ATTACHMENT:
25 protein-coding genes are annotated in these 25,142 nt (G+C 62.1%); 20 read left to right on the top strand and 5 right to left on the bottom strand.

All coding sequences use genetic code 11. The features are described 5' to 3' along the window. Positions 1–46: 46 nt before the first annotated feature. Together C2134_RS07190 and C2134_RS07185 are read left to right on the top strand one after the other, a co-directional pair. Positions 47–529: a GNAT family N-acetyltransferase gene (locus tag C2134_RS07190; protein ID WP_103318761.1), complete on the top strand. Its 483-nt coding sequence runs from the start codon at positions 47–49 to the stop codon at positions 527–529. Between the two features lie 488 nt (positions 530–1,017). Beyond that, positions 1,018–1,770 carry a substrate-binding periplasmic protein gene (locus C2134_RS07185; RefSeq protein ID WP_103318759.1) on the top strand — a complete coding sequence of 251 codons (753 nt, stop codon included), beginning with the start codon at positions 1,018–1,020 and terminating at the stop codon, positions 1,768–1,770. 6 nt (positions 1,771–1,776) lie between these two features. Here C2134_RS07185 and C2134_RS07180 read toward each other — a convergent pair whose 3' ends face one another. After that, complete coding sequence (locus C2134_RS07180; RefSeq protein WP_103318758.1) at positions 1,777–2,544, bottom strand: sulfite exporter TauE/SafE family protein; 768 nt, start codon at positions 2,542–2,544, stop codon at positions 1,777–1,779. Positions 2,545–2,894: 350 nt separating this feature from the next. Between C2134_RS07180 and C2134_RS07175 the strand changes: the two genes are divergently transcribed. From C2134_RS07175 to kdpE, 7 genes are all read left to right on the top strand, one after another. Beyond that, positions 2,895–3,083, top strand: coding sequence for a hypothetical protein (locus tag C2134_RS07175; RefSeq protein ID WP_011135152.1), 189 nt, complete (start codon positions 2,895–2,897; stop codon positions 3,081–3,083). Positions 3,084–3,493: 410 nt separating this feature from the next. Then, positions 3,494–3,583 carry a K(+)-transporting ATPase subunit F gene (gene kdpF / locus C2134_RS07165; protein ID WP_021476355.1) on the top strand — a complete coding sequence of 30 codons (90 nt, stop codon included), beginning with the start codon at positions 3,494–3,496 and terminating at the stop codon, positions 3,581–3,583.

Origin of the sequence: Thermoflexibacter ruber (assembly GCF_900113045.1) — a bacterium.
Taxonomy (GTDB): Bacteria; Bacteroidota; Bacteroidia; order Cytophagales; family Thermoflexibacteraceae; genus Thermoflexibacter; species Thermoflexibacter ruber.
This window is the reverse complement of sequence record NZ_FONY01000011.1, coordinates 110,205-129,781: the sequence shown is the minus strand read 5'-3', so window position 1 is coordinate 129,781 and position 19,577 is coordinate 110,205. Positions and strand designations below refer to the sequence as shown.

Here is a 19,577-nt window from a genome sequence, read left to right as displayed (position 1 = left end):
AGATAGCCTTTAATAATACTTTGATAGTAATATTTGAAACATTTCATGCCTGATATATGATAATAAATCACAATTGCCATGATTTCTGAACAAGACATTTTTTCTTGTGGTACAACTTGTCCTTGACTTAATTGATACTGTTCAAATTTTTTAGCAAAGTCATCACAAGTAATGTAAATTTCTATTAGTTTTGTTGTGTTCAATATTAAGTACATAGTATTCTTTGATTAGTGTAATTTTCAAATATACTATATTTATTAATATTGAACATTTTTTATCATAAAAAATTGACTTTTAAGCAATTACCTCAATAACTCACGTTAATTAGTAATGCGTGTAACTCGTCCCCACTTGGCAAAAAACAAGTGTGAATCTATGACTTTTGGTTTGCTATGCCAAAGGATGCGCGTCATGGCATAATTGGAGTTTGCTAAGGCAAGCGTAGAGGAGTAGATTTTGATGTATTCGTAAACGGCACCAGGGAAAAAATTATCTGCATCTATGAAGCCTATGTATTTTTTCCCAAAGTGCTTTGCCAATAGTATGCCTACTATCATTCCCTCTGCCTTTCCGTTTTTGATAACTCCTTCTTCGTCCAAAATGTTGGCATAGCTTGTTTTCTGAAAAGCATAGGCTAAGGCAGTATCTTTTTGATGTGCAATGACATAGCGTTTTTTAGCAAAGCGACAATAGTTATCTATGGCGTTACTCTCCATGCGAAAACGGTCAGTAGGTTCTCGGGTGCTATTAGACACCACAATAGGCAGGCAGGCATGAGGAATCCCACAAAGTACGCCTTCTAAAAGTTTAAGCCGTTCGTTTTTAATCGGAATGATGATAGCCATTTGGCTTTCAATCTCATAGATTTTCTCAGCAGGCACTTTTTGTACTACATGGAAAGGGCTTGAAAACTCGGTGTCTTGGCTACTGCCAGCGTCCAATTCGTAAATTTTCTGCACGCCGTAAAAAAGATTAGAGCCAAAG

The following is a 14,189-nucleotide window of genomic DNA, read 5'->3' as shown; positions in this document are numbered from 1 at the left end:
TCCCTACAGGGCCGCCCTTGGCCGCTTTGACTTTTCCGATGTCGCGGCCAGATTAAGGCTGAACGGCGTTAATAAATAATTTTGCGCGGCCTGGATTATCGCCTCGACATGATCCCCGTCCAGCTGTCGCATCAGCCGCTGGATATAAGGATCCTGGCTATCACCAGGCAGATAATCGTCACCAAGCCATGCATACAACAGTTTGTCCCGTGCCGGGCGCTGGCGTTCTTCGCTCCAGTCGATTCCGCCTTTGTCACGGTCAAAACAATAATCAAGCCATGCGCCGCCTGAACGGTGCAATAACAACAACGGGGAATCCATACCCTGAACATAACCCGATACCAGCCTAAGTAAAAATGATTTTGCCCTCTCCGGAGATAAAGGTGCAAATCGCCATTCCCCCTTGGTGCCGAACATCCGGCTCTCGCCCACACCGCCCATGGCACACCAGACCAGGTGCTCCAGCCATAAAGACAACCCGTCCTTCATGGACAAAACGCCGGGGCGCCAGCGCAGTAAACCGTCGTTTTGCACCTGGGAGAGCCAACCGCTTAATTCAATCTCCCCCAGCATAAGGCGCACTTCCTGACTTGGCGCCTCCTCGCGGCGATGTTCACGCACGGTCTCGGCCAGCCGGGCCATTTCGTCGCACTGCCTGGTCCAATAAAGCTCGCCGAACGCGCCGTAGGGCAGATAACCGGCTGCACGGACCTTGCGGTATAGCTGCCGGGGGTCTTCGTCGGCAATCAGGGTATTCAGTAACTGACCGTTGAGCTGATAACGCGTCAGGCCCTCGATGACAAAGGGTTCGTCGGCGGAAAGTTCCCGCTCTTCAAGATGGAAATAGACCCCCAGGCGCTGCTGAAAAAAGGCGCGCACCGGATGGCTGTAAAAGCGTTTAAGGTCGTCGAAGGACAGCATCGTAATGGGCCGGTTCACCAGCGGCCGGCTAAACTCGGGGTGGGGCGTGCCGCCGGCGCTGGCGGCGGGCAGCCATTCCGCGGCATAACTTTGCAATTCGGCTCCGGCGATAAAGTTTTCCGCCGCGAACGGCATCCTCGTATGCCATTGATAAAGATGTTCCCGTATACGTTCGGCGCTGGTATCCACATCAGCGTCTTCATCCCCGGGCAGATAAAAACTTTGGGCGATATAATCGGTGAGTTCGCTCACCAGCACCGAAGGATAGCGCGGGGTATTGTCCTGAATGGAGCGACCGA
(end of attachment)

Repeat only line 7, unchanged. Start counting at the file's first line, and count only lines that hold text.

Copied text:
AGATAGCCTTTAATAATACTTTGATAGTAATATTTGAAACATTTCATGCCTGATATATGATAATAAATCACAATTGCCATGATTTCTGAACAAGACATTTTTTCTTGTGGTACAACTTGTCCTTGACTTAATTGATACTGTTCAAATTTTTTAGCAAAGTCATCACAAGTAATGTAAATTTCTATTAGTTTTGTTGTGTTCAATATTAAGTACATAGTATTCTTTGATTAGTGTAATTTTCAAATATACTATATTTATTAATATTGAACATTTTTTATCATAAAAAATTGACTTTTAAGCAATTACCTCAATAACTCACGTTAATTAGTAATGCGTGTAACTCGTCCCCACTTGGCAAAAAACAAGTGTGAATCTATGACTTTTGGTTTGCTATGCCAAAGGATGCGCGTCATGGCATAATTGGAGTTTGCTAAGGCAAGCGTAGAGGAGTAGATTTTGATGTATTCGTAAACGGCACCAGGGAAAAAATTATCTGCATCTATGAAGCCTATGTATTTTTTCCCAAAGTGCTTTGCCAATAGTATGCCTACTATCATTCCCTCTGCCTTTCCGTTTTTGATAACTCCTTCTTCGTCCAAAATGTTGGCATAGCTTGTTTTCTGAAAAGCATAGGCTAAGGCAGTATCTTTTTGATGTGCAATGACATAGCGTTTTTTAGCAAAGCGACAATAGTTATCTATGGCGTTACTCTCCATGCGAAAACGGTCAGTAGGTTCTCGGGTGCTATTAGACACCACAATAGGCAGGCAGGCATGAGGAATCCCACAAAGTACGCCTTCTAAAAGTTTAAGCCGTTCGTTTTTAATCGGAATGATGATAGCCATTTGGCTTTCAATCTCATAGATTTTCTCAGCAGGCACTTTTTGTACTACATGGAAAGGGCTTGAAAACTCGGTGTCTTGGCTACTGCCAGCGTCCAATTCGTAAATTTTCTGCACGCCGTAAAAAAGATTAGAGCCAAAG